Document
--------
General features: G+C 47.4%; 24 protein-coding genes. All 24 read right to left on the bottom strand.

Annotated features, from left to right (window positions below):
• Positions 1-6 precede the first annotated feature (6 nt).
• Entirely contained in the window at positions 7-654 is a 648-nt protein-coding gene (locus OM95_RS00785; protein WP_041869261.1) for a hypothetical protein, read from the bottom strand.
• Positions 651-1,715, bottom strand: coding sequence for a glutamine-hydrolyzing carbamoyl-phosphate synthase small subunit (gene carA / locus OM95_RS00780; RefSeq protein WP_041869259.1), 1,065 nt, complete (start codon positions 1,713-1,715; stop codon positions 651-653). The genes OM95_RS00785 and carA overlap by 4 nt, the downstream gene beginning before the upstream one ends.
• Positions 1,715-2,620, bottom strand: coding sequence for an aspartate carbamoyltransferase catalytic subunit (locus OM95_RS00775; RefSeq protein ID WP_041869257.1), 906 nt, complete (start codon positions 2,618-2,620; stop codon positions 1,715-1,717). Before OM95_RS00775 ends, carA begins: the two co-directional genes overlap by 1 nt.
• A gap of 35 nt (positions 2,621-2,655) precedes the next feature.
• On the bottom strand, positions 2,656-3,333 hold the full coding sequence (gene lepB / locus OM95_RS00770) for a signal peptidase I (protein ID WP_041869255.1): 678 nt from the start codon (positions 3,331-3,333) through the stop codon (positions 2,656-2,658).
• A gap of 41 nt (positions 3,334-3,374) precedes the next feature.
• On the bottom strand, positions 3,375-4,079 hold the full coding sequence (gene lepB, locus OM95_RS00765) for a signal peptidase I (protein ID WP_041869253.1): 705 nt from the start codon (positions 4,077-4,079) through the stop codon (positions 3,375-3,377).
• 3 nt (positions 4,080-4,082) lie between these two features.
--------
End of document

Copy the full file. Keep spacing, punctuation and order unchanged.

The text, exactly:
General features: G+C 47.4%; 24 protein-coding genes. All 24 read right to left on the bottom strand.

Annotated features, from left to right (window positions below):
• Positions 1-6 precede the first annotated feature (6 nt).
• Entirely contained in the window at positions 7-654 is a 648-nt protein-coding gene (locus OM95_RS00785; protein WP_041869261.1) for a hypothetical protein, read from the bottom strand.
• Positions 651-1,715, bottom strand: coding sequence for a glutamine-hydrolyzing carbamoyl-phosphate synthase small subunit (gene carA / locus OM95_RS00780; RefSeq protein WP_041869259.1), 1,065 nt, complete (start codon positions 1,713-1,715; stop codon positions 651-653). The genes OM95_RS00785 and carA overlap by 4 nt, the downstream gene beginning before the upstream one ends.
• Positions 1,715-2,620, bottom strand: coding sequence for an aspartate carbamoyltransferase catalytic subunit (locus OM95_RS00775; RefSeq protein ID WP_041869257.1), 906 nt, complete (start codon positions 2,618-2,620; stop codon positions 1,715-1,717). Before OM95_RS00775 ends, carA begins: the two co-directional genes overlap by 1 nt.
• A gap of 35 nt (positions 2,621-2,655) precedes the next feature.
• On the bottom strand, positions 2,656-3,333 hold the full coding sequence (gene lepB / locus OM95_RS00770) for a signal peptidase I (protein ID WP_041869255.1): 678 nt from the start codon (positions 3,331-3,333) through the stop codon (positions 2,656-2,658).
• A gap of 41 nt (positions 3,334-3,374) precedes the next feature.
• On the bottom strand, positions 3,375-4,079 hold the full coding sequence (gene lepB, locus OM95_RS00765) for a signal peptidase I (protein ID WP_041869253.1): 705 nt from the start codon (positions 4,077-4,079) through the stop codon (positions 3,375-3,377).
• 3 nt (positions 4,080-4,082) lie between these two features.